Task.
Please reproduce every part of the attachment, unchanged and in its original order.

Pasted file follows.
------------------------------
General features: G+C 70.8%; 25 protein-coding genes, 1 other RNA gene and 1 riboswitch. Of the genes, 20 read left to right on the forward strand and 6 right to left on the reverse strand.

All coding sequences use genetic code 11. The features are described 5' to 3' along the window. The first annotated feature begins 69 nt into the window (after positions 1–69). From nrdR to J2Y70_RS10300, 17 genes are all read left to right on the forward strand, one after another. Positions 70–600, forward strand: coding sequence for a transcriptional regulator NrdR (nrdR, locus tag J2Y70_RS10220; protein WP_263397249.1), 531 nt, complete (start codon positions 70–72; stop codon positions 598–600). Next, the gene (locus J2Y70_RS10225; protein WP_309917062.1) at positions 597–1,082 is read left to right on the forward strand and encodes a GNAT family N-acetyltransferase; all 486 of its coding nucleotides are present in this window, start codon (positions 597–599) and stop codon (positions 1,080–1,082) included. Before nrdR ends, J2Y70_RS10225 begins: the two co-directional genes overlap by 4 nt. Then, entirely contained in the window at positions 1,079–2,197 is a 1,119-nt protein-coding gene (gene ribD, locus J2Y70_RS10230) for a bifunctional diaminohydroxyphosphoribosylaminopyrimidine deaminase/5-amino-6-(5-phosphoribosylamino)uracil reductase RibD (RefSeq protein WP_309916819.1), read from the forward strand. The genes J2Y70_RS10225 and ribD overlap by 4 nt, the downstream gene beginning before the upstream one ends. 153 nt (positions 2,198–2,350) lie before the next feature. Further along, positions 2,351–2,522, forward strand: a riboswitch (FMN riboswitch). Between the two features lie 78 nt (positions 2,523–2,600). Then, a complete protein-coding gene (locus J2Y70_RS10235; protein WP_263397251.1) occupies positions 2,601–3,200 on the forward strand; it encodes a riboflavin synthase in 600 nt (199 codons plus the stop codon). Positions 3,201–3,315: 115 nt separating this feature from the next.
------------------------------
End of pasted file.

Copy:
General features: G+C 70.8%; 25 protein-coding genes, 1 other RNA gene and 1 riboswitch. Of the genes, 20 read left to right on the forward strand and 6 right to left on the reverse strand.

All coding sequences use genetic code 11. The features are described 5' to 3' along the window. The first annotated feature begins 69 nt into the window (after positions 1–69). From nrdR to J2Y70_RS10300, 17 genes are all read left to right on the forward strand, one after another. Positions 70–600, forward strand: coding sequence for a transcriptional regulator NrdR (nrdR, locus tag J2Y70_RS10220; protein WP_263397249.1), 531 nt, complete (start codon positions 70–72; stop codon positions 598–600). Next, the gene (locus J2Y70_RS10225; protein WP_309917062.1) at positions 597–1,082 is read left to right on the forward strand and encodes a GNAT family N-acetyltransferase; all 486 of its coding nucleotides are present in this window, start codon (positions 597–599) and stop codon (positions 1,080–1,082) included. Before nrdR ends, J2Y70_RS10225 begins: the two co-directional genes overlap by 4 nt. Then, entirely contained in the window at positions 1,079–2,197 is a 1,119-nt protein-coding gene (gene ribD, locus J2Y70_RS10230) for a bifunctional diaminohydroxyphosphoribosylaminopyrimidine deaminase/5-amino-6-(5-phosphoribosylamino)uracil reductase RibD (RefSeq protein WP_309916819.1), read from the forward strand. The genes J2Y70_RS10225 and ribD overlap by 4 nt, the downstream gene beginning before the upstream one ends. 153 nt (positions 2,198–2,350) lie before the next feature. Further along, positions 2,351–2,522, forward strand: a riboswitch (FMN riboswitch). Between the two features lie 78 nt (positions 2,523–2,600). Then, a complete protein-coding gene (locus J2Y70_RS10235; protein WP_263397251.1) occupies positions 2,601–3,200 on the forward strand; it encodes a riboflavin synthase in 600 nt (199 codons plus the stop codon). Positions 3,201–3,315: 115 nt separating this feature from the next.